Tompkins Square Bagels
165 Avenue A (between 10th and 11th St)
New York, NY 10009
My go-to bagel spot is Ess-A-Bagel on 1st Ave and 21st street. And one really only needs one bagel spot in their life. This is why I had yet to venture to Tompkins Square Bagels, even though many East Villagers have told me about how great it is. Seemed like TSB is a lot of people’s bagel spot. One weekend, I decided to cheat on Ess-A-Bagel (yikes) to see if TSB was really all that.
It is a cute open spot on Ave A, with plenty of seating in the back.
The bagels are made in-house everyday. There are a ton of sandwich combinations on the board for you to pick from. Ess-A is a little more no-frills (no “Jessie Jane Roast Beef” type of sandwiches at Ess-A, you just tell them what you want in your sandwich and they make it for you).
LAW and I shared the cream cheese and lox ($8.00). Really nothing special. The lox was very mild, and almost not salty enough for the cream cheese and sesame bagel. This needed at least some capers or something to get rid of the blandness.
LAW and I also shared the BLT, which was better than the lox but still was lacking. The saltiness from the bacon helped add flavor to the overall blandness of the bagel. Iceburg lettuce was fresh and gave the sandwich a nice crunch. I think it needed more mayo, because the whole thing was just so dry.
My favorite, if I had to pick one, is this scallion cream cheese with cucumbers and tomatoes on an everything bagel. The cream cheese is NECESSARY because the bagel is just so damn dry. The salt crystals on the everything bagel is also necessary because the bagel is so damn bland. Tomatoes and cucumbers were average. Nothing to write home about.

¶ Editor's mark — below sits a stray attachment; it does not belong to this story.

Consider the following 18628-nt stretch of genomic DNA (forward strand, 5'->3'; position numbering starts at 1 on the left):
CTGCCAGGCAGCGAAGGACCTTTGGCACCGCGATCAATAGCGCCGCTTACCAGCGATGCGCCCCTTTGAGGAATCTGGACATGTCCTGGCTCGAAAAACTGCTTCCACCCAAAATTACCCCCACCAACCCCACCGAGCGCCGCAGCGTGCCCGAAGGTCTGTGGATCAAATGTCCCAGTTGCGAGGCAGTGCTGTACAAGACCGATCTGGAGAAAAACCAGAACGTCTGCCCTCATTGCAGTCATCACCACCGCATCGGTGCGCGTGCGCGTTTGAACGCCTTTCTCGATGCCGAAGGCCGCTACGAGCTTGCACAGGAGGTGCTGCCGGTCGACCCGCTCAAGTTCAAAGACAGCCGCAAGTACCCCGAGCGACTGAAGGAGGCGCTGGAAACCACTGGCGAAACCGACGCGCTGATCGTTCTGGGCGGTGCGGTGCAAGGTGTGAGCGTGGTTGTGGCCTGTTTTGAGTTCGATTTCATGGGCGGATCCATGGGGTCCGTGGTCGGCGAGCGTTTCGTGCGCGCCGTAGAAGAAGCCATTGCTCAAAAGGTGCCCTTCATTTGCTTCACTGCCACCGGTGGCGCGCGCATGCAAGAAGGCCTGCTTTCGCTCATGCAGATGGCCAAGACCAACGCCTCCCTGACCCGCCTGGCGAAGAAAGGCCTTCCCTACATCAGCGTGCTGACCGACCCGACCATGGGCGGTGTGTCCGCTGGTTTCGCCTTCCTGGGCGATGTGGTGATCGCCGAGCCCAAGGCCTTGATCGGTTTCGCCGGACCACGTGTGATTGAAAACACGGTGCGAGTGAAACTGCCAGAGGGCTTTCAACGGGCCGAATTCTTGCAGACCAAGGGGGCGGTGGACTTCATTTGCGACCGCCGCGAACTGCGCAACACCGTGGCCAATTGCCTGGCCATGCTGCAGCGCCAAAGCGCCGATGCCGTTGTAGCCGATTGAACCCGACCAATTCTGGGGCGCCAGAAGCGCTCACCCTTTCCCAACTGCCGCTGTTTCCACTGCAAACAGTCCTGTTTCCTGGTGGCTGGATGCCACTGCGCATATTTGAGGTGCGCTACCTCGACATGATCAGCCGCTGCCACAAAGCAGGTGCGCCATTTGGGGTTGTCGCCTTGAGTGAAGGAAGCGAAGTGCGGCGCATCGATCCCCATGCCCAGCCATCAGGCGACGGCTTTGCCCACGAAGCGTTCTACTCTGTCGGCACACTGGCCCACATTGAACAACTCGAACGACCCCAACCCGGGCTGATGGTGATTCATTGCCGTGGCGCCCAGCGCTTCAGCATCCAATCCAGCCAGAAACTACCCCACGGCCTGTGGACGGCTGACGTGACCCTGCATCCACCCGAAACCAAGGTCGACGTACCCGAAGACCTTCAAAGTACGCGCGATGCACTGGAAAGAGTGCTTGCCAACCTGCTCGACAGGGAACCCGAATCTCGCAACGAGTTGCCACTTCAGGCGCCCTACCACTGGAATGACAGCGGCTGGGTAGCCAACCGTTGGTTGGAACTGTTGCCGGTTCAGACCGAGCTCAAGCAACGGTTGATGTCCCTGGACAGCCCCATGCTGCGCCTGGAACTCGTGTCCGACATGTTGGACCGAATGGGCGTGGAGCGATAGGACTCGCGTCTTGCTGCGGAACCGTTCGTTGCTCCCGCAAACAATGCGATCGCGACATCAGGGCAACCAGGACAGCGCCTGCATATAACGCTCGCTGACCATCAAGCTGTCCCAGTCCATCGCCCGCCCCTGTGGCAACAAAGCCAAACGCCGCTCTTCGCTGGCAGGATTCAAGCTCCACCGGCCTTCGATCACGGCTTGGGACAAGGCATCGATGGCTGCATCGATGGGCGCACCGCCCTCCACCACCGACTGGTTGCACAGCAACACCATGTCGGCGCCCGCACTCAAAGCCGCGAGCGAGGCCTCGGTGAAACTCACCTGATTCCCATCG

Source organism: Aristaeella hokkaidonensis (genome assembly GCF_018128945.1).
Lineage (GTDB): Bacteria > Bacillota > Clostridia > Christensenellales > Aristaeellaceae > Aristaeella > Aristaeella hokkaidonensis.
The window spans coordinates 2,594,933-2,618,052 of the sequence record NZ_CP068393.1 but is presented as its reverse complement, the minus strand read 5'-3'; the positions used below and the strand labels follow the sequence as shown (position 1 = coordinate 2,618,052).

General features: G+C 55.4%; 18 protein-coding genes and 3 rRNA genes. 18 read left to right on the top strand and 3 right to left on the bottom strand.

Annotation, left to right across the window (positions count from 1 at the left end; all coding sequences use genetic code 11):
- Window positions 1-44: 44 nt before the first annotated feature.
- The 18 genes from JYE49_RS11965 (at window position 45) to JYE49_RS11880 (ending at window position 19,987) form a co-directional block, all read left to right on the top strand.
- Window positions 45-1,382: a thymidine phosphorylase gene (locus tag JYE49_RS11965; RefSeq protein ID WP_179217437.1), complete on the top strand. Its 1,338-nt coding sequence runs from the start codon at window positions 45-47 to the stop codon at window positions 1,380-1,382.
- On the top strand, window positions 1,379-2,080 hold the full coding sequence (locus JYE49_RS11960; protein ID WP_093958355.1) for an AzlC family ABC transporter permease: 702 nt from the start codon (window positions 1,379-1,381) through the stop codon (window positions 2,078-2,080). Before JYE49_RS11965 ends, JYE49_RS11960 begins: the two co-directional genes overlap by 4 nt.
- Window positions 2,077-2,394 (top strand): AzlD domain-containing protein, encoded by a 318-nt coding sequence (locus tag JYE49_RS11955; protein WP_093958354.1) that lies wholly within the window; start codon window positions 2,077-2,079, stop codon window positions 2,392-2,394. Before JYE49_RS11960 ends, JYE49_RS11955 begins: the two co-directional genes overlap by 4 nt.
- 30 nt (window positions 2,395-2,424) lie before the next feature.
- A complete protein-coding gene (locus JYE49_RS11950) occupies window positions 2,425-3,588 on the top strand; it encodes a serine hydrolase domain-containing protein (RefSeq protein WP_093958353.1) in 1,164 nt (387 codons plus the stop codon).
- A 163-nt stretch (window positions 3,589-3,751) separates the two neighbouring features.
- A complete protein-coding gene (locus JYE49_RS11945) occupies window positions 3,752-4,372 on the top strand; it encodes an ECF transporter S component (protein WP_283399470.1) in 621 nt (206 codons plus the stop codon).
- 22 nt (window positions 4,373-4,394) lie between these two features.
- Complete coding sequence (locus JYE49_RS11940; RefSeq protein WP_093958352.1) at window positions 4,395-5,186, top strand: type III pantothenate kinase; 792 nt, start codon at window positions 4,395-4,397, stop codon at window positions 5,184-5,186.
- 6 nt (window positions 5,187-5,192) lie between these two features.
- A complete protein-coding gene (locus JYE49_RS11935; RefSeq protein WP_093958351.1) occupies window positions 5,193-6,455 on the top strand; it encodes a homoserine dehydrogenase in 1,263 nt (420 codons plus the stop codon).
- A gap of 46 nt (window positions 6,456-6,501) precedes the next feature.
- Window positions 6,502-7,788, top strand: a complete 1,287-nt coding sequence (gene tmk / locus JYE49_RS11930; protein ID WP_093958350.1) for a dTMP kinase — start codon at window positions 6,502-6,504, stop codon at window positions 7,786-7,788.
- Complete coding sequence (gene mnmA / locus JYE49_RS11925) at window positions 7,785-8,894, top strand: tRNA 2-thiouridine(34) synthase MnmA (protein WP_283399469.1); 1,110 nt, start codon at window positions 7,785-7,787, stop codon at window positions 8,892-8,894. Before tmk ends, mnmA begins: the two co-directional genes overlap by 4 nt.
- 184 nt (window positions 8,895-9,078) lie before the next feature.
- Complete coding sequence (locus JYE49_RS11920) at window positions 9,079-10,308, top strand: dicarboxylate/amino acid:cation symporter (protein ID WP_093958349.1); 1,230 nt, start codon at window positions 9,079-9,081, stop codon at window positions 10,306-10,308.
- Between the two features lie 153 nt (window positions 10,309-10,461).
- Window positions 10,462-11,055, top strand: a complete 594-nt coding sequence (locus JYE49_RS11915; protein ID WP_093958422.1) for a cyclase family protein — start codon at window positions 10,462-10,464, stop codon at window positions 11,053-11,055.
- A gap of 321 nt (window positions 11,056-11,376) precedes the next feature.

Close up of the bagel. Looks lame, yeah? Am I missing something?
19 1st Ave
New York, NY 10003
E.L. had her birthday dinner here recently. I was pretty stoked because I love Italian food (as you know from my delicious trip to Italy!) and had heard from a number of friends that it was worth going to.
Above average bread quality, but nothing to write home about.
J.L. ordered the Wood Fire Roasted Eggplant ($7.95) with cyprus black sea salt and peperoncino oil. The menu description says it “Melts in your mouth!” None of the other menu items had any descriptors beyond the ingredients, so I felt like this had to be a signature. Also, Wood fire roast anything and I’ll probably love it. Sadly, all of our expectations were way too high. It was mushy, bland, and the skin was really hard, almost like plastic. Not only was it unsavory, the eggplant also lacked its natural sweetness. No bueno!
I had the special, which was a Vongole. Can’t remember how much it was, but all the pasta prices ranged from $12 to $18 ish I believe. I’ve been on a vongole kick lately. As a kid, I never liked non-creamy or non-tomatoey pastas. As an adult, I now love the more subtle garlic and olive oil nuances and the not so subtly infused clam flavor. Deeeeelicious! Spaghetti was thinner than usual, and very al dente. Excuse me while I go wipe off the drool from my laptop… (it’s almost dinner time as I write this, forgive me). Continue reading